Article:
Pazhassi Raja was a member of the western branch of the Kottayam royal clan. He was an expert in guerrilla warfare, was a prominent resistance leader and led one of the earliest uprisings. His war strategy had devastating effects on the British army.
The Pazhassi war was the first major popular uprising against the British in Malabar. When Hyder occupied Malabar in 1773, the Raja of Kottayam found political asylum in Travancore. Pazhassi Raja, the fourth prince in line for succession to the throne during this period, became one of the de facto heads of state surpassing several elder royals. He fought a war of resistance against Hyder from 1774 to 1793.
On account of his refusal to flee and his resolve to fight invaders, the people of Kottayam supported the Raja. His troops were drawn from the Nambiar, Thiyya and also tribal clans such as Kurichias and Mullukurumbas.
Major General Arthur Wellesley(who fought during the Battle of Waterloo and became the 1st Duke of Wellington), came to Thalassery to fight against Pazhassi Raja after defeating Tipu Sultan in the Battle of Sri Rangapatna.
The war between the East India Company (led by Wellesley and Collector Thomas Harvey Baber), and Kottayam, led by Kerala Varma Pazhassi Raja) in the forests of Wayanad, caused immense damage. The forces of Kottayam defeated the company in several skirmishes. The company started bringing reinforcements and due to the fall of Tipu Sultan, the EIC was able to crush the revolt.
Thalassery hosted one of the British Navy's major naval barracks along the Arabian coast.
As a consequence of the treaty that followed the Seven Years' War (1756–1763) between Britain and France, they briefly refrained from military adventures, helping Tipu in his Malabar conquest. Upon concluding a treaty with Mysore, the British shifted most of their barracks to Tellicherry.
In November 1791, three battleships anchored in Tellicherry — Minerva (a 38 gun frigate) led by Commodore William Cornwallis (later Governor General of Madras), Phoenix, a 36 gun frigate led by Captain Sir Richard John Strachan and Perseverance, led by Captain Isaac Smith—confronted a French 36 gun frigate, Résolute and a small convoy en route to Mangalore. The British sought to inspect the French vessels for military contraband. The British suspected that the shipments were for Tipu's army. The French resisted the search and a naval battle ensued. The British overpowered the French vessels, but found no contraband. The skirmishes resulted in a heavy loss of lives, both natives and Europeans. Commodore M. Saint Félix, of the French Navy came from Mahé in 40 gun frigate La Cybéle to Tellicherry and warned the British.
The incident had far-reaching consequences, damaging British/French relationships. His Majesty's Consul in Alexandria, Egypt, broadcast the information that France had declared war and all British and Dutch vessels had been seized by the French Navy in Indian seas. The information reached Fort St. George in Calcutta and Fort William in Bengal and war was declared to capture French territories across India. Cybéle and Minerva fought another battle in Pondicherry, which had not ceded to Britain. Lt.Col. James Hartley commanded the expedition that captured Mahé from the French.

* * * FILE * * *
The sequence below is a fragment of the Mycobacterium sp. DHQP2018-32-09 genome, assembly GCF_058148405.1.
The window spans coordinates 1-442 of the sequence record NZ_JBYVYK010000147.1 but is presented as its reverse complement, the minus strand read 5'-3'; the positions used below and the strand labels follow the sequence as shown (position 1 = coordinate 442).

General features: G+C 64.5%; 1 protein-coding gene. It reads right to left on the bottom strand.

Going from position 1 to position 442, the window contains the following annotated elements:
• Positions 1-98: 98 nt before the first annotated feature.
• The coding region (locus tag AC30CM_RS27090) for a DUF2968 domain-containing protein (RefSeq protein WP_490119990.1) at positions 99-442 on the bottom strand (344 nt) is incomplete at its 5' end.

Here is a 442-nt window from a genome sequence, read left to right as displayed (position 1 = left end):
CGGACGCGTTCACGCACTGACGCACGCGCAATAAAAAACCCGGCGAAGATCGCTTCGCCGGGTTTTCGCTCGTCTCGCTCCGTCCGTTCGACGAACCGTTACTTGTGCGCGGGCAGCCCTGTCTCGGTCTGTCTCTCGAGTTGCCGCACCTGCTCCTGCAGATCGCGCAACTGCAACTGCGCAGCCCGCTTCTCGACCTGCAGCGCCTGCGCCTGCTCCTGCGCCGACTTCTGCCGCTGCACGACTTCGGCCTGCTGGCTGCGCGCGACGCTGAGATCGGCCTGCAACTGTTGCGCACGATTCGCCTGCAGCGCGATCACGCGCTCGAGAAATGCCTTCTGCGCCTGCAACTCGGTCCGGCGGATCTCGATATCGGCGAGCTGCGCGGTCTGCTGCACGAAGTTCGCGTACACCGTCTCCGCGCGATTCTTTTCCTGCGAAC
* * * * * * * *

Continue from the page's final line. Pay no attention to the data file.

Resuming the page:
La Preneuse Ambush (1798)
On 19 April 1798, H.C.S Raymond and H.C.S Woodcote, both stationed at Tellicherry port, were attacked and captured by the French frigate Preneuse (1795). La Preneuse was carrying two of Tipu Sultan's ambassadors, returning from an embassy to the French authorities on the Isle de France. These ambassadors had been trying to gain support for Tipu Sultan, and to co-ordinate plans for future joint operations between the French and Tipu's forces. The English suffered a painful loss as there was an especially large crew on board the Woodcote, because she had just rescued the Captain and crew of the HEIC Ship Princess Amelia which had caught fire off Cannanore, on 5 April 1798.
Embarking from Isle de France on 7 March 1798 the La Preneuse, with one hundred French officers and fifty private soldiers was intended to provide instructors and advisors to Tipu Sultan's army. Her destination was Mangalore. This incident provided the English with a pretext and reason to resume their attack on Tipu Sultan, which led to the fall of Seringapatam in 1799.
This incident demonstrated the defencelessness of shipping in Tellicherry anchorage. A decision was taken to move the settlement's main function and garrison to Cannanore. This began the steady decline of Tellicherry. In 1814 Mahé was again occupied by French forces, as part of the first (1814th) treaty of the "Treaties of Paris, (1814–15)", Mahé then remained under French control until India's independence.
Indian Nationalist Movement
The Indian National Congress (Congress) political organization was established in 1885. It became the center point of the Indian Nationalist Movement. In 1908 a district Congress committee was formed in Thalassery. V K Krishna Menon, who studied in Tellicherry, was an active member of the Tellicherry branch (started in 1916) of the All Indian Home Rule Movement founded by Annie Besant. Mahatma Gandhi once had a conversation with locals in Thalassery railway station, along with Shaukat Ali in 1934 en route to Kozhikode to attend Khilafat gathering. Notable local freedom fighters include S L Prabhu, Kamala Prabhu, Mukund Maller, Dr. T V N Nair, Sardar Chandroth Kunjiraman Nair, K P Raghavan Nair, N P Damodaran, and Adv. P Kunjiraman.
Thalassery is in Kannur district. The town has Dharmadam Panchayat in the north, Eranjoli and Kodiyeri in the east New Mahé in the south and the Arabian Sea on the west. The palm-fringed terrain has a scenic coastline and features four rivers, canals and hills with orange-hued rock. One of the four rivers is the Mahé River (Mayyazhi river). During the British Raj, the Mahé River was nicknamed the English Channel, because it separated British-ruled Thalassery from French-ruled Mahé. Muzhappilangad Beach, the sole beach where driving is possible in Kerala (with a 4 km long drivable area), is located within 6 km from the town centre.